They believe a car struck him—back in 2008. He was rescued and rehabbed, but lost use of a wing, so this elderly American kestrel now lives at Washington State University’s Raptor Club.
Note his speckled breast and steel grey back feathers—distinctive to the male kestrel.
Before he was injured, nose bones called nasal tubercles slowed airflow to help him breathe during high-speed stoops. The black malar streaks below his eyes cut glare during daytime hunts (copied by sports teams playing bright day games).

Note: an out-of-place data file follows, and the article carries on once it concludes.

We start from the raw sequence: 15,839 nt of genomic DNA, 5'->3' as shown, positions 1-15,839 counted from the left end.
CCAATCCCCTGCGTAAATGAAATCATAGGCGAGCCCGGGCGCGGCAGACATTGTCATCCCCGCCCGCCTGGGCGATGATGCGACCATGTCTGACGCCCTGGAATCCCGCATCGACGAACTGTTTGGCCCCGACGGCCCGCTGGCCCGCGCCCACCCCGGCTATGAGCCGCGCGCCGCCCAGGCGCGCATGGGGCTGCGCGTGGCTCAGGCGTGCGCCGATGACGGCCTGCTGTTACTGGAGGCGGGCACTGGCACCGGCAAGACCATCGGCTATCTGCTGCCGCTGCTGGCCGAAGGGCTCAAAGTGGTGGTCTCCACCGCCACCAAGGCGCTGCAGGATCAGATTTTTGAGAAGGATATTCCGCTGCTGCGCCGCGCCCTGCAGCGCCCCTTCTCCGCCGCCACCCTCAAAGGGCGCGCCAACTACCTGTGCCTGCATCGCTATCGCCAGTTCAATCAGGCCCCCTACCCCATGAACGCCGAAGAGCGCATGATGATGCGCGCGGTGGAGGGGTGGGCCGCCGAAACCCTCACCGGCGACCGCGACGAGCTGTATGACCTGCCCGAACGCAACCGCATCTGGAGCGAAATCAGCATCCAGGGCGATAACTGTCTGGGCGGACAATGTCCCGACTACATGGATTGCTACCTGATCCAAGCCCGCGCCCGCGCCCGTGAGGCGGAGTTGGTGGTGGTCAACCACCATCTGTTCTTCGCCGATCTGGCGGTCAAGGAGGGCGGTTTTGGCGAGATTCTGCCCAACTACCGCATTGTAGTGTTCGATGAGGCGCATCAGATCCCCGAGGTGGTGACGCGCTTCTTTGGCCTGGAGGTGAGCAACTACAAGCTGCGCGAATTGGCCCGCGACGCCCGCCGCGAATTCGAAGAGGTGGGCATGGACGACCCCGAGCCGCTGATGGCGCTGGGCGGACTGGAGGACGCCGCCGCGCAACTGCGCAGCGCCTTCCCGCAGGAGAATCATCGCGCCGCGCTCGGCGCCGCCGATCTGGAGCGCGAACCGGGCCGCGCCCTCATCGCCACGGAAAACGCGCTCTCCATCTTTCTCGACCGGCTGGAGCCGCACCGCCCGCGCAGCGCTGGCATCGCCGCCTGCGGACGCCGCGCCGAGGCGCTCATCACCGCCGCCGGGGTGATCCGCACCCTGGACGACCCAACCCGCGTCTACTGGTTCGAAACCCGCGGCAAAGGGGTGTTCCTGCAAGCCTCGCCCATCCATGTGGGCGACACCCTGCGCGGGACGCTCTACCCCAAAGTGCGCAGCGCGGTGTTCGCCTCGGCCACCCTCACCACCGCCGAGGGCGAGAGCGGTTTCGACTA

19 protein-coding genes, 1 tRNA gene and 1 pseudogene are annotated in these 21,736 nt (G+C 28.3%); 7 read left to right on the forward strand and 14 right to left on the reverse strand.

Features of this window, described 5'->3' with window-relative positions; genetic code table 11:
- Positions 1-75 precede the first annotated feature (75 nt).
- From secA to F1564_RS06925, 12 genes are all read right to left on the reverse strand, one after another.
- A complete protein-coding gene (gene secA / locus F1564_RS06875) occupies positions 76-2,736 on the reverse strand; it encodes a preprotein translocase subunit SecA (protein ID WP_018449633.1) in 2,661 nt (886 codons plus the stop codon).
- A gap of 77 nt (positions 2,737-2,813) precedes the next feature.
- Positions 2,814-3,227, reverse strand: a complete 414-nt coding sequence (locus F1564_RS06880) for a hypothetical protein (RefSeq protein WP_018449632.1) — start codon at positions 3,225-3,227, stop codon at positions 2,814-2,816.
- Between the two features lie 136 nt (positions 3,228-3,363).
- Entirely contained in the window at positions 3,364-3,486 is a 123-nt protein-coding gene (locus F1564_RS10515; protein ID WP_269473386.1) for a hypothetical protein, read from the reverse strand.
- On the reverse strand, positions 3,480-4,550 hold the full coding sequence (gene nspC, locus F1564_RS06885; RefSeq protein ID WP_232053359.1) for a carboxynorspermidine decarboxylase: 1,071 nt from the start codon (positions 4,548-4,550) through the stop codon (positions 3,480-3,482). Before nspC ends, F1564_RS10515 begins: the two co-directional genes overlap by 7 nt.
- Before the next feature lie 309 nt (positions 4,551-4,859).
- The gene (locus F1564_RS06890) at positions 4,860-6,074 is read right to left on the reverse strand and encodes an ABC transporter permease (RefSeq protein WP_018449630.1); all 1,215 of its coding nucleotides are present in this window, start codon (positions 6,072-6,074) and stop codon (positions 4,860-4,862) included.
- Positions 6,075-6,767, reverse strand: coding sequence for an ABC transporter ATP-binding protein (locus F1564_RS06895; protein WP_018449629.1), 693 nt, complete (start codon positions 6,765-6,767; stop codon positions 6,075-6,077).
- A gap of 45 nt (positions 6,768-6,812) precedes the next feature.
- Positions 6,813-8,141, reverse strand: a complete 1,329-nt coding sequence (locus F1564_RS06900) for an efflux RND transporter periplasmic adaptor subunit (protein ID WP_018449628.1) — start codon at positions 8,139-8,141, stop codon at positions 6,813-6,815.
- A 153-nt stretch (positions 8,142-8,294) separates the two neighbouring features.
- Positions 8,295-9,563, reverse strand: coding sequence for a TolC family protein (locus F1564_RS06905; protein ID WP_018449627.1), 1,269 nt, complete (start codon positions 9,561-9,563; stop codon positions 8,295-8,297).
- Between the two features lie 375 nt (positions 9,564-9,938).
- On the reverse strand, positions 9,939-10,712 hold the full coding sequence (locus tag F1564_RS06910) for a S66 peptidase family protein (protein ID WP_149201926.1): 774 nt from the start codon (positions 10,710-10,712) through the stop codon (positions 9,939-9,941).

And then there’s his tomial tooth—a.k.a. “falcon tooth”—a wedge and notch combo on his upper and lower beaks that functions like tin snips on the spine of his next mouse meal.
So perfectly equipped. I wonder if he remembers.
“And God is able to bless you abundantly, so that in all things at all times, having all that you need, you will abound in every good work.”
—2 Corinthians 9:8